On September 21, 2013 I wrote Message in a Bottle which described a 107 year old message-in-a-bottle find. Later on October 29, 2013 I wrote More Messges in Bottles which described more messages found in bottles. It seems that everybody loves to do it!
Today I found this story in The Local – Germany’s News in English dated March 07, 2014.
German fishermen made a surprising catch this week when they pulled the oldest recorded message in a bottle out of the sea. A man from Berlin scribbled the note 101 years ago. . . . more
What initially looked like a normal, discarded beer bottle, nestled among fish in the Maria I’s nets, turned out to be a record-breaking find – as it contained a postcard dated May 17th, 1913 written by a man named Richard Platz.
A modest Danish postcard with two German stamps on it and a polite message asking the finder to send it on to his address in Berlin; it appears that Platz could have been trying to save on international postage fees.
But the card never arrived, instead landing in the hands of fishermen from Heikendorf in Schleswig Holstein, on Tuesday – over 100 years later.
“I had it in my hand, but then a colleague told me there was something in it,” skipper Konrad Fischer told regional newspaper the Kieler Nachrichten, explaining he was ready to throw it back into the Baltic.
“When I saw the date I got really excited,” he said.
Until now, the oldest message in a bottle listed in the Guinness Book of Records was 97 years old when found in 2012, making Fischer’s a potential record breaker.
“If the message is really this old, maybe a museum would be interested,” said Fischer, who will be taking his bottled post to experts for them to take a closer look.
Fischer has been a fisherman for 50 years and in that time has found mines, bombs, torpedoes and a corpse in the sea.
He told news agency DPA that he was not sure yet what he would do with the bottle but would “maybe auction it to the highest bidder”. [/private]
On April 08, 2014 The Local reported:
‘World’s oldest’ message in a bottle arrives home
A fisherman pulled the beer bottle with the scribbled message out of the Baltic off the northern city of Kiel last month.
It contained a postcard dated May 17th, 1913 written by a man named Richard Platz.
The modest Danish postcard had two German stamps on it and a polite message asking the finder to send it on to his address in Berlin. . . . more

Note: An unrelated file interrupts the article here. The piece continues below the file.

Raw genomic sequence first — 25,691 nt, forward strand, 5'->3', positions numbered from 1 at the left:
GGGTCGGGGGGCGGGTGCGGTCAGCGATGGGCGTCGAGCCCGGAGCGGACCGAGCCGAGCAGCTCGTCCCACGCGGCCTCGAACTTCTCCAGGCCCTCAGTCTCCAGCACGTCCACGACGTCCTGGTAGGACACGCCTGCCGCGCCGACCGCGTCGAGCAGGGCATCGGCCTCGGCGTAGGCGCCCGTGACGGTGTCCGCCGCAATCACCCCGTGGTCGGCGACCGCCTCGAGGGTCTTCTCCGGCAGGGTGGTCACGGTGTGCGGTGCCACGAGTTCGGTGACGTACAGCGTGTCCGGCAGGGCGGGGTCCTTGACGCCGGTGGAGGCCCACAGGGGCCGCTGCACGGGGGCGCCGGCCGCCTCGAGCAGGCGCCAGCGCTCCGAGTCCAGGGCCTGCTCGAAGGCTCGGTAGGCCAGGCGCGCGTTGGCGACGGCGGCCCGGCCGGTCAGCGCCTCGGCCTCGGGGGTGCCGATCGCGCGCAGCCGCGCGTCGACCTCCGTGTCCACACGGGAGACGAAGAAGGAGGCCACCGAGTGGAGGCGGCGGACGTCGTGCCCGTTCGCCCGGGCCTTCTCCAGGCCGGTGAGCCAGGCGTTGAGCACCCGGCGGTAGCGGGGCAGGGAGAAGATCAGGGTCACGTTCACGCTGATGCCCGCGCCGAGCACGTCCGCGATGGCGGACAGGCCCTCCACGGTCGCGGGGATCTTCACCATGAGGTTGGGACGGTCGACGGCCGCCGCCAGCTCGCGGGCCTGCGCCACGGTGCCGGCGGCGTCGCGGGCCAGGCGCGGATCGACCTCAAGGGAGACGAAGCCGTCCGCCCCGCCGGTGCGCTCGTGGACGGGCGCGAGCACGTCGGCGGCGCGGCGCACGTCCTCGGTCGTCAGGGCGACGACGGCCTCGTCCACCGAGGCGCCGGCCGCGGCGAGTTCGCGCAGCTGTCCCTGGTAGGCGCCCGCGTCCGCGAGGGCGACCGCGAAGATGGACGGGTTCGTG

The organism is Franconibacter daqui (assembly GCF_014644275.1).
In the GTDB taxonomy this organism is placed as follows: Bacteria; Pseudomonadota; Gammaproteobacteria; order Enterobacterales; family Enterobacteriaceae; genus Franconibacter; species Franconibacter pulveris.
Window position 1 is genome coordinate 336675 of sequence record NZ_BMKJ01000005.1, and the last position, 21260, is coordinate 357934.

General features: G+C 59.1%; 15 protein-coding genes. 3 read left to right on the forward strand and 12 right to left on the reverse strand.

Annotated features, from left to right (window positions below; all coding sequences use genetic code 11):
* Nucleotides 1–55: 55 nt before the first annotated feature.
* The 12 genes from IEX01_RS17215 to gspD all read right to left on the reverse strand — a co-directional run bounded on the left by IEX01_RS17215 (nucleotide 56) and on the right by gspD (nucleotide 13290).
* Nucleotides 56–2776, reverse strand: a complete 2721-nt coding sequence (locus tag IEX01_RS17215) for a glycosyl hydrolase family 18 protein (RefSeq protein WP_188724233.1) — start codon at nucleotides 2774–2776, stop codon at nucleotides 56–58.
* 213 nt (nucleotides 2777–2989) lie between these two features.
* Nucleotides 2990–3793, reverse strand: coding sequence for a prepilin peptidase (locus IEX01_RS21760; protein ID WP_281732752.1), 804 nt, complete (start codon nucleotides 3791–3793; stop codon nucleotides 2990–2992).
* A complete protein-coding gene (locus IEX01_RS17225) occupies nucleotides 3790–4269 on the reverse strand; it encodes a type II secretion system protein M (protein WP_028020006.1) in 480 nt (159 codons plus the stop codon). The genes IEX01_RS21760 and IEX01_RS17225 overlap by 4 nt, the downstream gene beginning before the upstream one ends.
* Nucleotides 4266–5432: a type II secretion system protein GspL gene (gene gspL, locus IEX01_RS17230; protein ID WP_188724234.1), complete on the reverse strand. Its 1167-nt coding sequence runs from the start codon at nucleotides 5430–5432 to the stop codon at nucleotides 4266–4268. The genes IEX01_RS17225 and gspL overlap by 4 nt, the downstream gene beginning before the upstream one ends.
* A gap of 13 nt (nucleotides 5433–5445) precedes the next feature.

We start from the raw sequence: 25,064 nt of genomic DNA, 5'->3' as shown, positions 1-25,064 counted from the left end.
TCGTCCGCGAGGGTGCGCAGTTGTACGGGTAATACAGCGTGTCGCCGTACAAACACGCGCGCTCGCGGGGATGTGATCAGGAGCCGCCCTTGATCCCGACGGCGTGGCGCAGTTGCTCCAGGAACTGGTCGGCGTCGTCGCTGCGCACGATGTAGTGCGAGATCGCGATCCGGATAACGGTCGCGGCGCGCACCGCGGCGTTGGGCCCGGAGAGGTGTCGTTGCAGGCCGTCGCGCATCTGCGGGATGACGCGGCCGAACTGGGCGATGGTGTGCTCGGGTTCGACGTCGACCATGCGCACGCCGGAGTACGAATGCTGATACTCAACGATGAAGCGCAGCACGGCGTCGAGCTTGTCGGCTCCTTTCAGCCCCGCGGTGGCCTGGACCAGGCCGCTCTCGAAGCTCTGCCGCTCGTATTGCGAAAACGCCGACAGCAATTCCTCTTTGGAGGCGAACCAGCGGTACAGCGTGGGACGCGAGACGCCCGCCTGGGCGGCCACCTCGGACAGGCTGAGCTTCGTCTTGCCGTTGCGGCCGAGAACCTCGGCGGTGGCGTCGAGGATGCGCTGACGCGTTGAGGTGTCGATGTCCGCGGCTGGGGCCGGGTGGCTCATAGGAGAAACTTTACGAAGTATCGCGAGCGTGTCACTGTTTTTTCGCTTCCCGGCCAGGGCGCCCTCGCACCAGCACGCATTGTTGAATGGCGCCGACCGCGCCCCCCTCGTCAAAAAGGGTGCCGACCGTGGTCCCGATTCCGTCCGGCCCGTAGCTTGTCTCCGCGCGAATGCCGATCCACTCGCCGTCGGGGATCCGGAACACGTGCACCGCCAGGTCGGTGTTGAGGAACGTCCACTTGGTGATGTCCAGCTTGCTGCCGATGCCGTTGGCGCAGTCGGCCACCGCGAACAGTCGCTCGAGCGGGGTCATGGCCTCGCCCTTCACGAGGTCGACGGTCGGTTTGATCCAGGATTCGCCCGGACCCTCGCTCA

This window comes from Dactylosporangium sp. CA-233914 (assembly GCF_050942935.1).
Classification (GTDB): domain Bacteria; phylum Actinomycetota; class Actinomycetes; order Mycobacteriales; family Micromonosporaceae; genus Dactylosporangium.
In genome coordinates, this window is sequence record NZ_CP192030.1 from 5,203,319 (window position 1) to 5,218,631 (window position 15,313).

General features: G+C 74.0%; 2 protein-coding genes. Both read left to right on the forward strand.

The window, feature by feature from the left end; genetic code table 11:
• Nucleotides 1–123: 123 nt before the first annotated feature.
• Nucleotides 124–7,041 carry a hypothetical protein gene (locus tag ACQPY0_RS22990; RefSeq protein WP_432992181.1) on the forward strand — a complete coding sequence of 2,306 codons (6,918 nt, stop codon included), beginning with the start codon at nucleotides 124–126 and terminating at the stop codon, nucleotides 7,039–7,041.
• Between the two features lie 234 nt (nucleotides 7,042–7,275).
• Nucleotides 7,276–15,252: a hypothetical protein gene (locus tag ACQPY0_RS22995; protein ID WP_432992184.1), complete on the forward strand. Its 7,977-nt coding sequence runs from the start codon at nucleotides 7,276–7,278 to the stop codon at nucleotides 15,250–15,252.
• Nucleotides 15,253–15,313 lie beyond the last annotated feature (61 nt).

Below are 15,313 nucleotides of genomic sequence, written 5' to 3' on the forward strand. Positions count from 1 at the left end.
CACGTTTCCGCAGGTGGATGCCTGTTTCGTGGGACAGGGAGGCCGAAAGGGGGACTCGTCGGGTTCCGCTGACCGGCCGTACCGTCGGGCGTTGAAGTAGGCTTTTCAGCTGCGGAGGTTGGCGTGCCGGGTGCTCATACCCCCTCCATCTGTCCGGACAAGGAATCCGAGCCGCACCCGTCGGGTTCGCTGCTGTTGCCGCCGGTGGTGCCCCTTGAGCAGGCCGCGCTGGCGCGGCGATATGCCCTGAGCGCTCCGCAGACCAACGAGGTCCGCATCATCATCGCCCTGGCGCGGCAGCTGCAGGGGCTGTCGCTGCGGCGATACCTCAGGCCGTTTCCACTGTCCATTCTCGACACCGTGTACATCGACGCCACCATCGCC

Holger von Neuhoff of the International Maritime Museum in Hamburg said: “This is certainly the first time such an old message in a bottle was found, particularly with the bottle intact.”
Researchers then set to work identifying the author and managed to track down his 62-year-old granddaughter Angela Erdmann, who lives in Berlin.
“It was almost unbelievable,” Erdmann told news agency DPA. She was first able to hold the brown bottle last week at the Hamburg museum.
Inside was a message on a postcard requesting the finder to return it to his home address in Berlin. “That was a pretty moving moment,” Erdmann said. “Tears rolled down my cheeks.”
Von Neuhoff said researchers were able to determine based on the address that it was 20-year-old baker’s son Richard Platz who threw the bottle in the Baltic while on a hike with a nature appreciation group in 1913.
A Berlin-based genealogical researcher then located Erdmann, who never knew Platz, her mother’s father who died in 1946 at the age of 54.
Von Neuhoff said a handwriting comparison with letters penned by Platz later in life confirmed that he was “without a doubt” the author.
Erdmann told local newspapers that the surprise discovery had inspired her to look through family scrapbooks to learn more about her grandfather, a Social Democrat who liked to read.
Much of the ink on the postcard has been rendered illegible with time and dampness, von Neuhoff said.
The discovery will be on display at the museum until May 1, after which experts will set to work trying to decipher the rest of the message.
The Guinness World Records had previously identified the oldest message in a bottle as dating from 1914. It spent nearly 98 years at sea before being fished from the water. [/private]